The store brands are the cast offs of the quality flours. They contain more of the harder parts of the wheat and their % of gluten is irregular, changing with every batch. The grain is also irregular, containing bigger chunks instead of a fine, even grain.
If you are trying to make a quality product, every time you sub a low quality product, your final product will suffer. This goes for eggs, vanilla, sugar, milk, heavy cream, sour cream, cream cheese, etc.
One sub will not have a significant effect, but a combination of always looking for the cheapest product will result in a poor product compared to one with good quality ingredients. The same goes for constantly increasing the quality of your products. After a quest for superior ingredients, your final product will be much finer than the original.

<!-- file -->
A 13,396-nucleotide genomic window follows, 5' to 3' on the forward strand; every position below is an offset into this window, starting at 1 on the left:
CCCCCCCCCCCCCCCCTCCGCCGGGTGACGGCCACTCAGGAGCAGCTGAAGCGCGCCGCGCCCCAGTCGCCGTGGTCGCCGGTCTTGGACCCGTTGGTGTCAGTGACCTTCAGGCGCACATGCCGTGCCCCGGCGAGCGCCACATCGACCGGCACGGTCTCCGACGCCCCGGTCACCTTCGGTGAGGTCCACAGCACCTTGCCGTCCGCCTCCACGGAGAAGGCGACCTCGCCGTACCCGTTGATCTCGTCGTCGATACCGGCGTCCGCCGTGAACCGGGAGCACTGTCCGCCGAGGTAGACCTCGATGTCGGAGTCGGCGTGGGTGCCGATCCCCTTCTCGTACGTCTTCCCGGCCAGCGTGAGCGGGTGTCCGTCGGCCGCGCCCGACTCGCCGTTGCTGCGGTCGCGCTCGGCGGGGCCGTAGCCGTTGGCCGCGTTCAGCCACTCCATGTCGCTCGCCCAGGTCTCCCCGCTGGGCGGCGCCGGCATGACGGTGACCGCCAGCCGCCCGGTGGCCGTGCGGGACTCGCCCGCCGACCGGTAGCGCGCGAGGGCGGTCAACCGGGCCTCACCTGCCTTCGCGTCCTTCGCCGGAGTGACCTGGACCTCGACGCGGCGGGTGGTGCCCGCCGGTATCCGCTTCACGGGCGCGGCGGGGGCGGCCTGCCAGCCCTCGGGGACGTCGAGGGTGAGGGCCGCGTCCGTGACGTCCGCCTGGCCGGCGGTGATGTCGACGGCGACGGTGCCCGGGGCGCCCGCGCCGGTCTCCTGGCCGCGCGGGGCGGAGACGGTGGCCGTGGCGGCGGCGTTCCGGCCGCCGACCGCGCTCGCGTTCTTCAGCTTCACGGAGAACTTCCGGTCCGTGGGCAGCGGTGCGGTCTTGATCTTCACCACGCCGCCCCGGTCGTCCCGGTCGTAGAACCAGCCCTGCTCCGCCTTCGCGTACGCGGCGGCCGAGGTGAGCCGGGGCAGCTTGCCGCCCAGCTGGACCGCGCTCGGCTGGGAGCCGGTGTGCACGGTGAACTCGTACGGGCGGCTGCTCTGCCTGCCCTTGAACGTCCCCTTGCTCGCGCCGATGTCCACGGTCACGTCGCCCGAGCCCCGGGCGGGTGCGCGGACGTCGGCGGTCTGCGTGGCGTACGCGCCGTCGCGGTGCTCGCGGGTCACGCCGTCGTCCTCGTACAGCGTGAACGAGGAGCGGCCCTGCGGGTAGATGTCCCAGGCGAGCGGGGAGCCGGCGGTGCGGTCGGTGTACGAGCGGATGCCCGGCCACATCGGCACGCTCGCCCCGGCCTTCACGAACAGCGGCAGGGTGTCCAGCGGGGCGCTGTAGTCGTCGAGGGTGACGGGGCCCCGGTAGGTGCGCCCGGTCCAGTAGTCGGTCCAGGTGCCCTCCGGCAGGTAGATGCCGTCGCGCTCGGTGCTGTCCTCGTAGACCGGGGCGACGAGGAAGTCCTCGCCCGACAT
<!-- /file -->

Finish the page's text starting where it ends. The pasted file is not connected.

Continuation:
To determine which product is right for you, you need to do some serious research concerning where you want to be in the market. If you want a mainstream demographic, you will probably need some better ingredients and some that save you money so that your prices will be geared to the mass market. You will need to experiment to find which products pack the most punch and which don't. In my opinion, the flavorings and extracts bring the most to the table, followed by the dairy. If your quality of every product becomes too low, it may be better to stick with box mixes. If your market is upper income, that demographic appreciates that quest for finer ingredients and you can charge accordingly.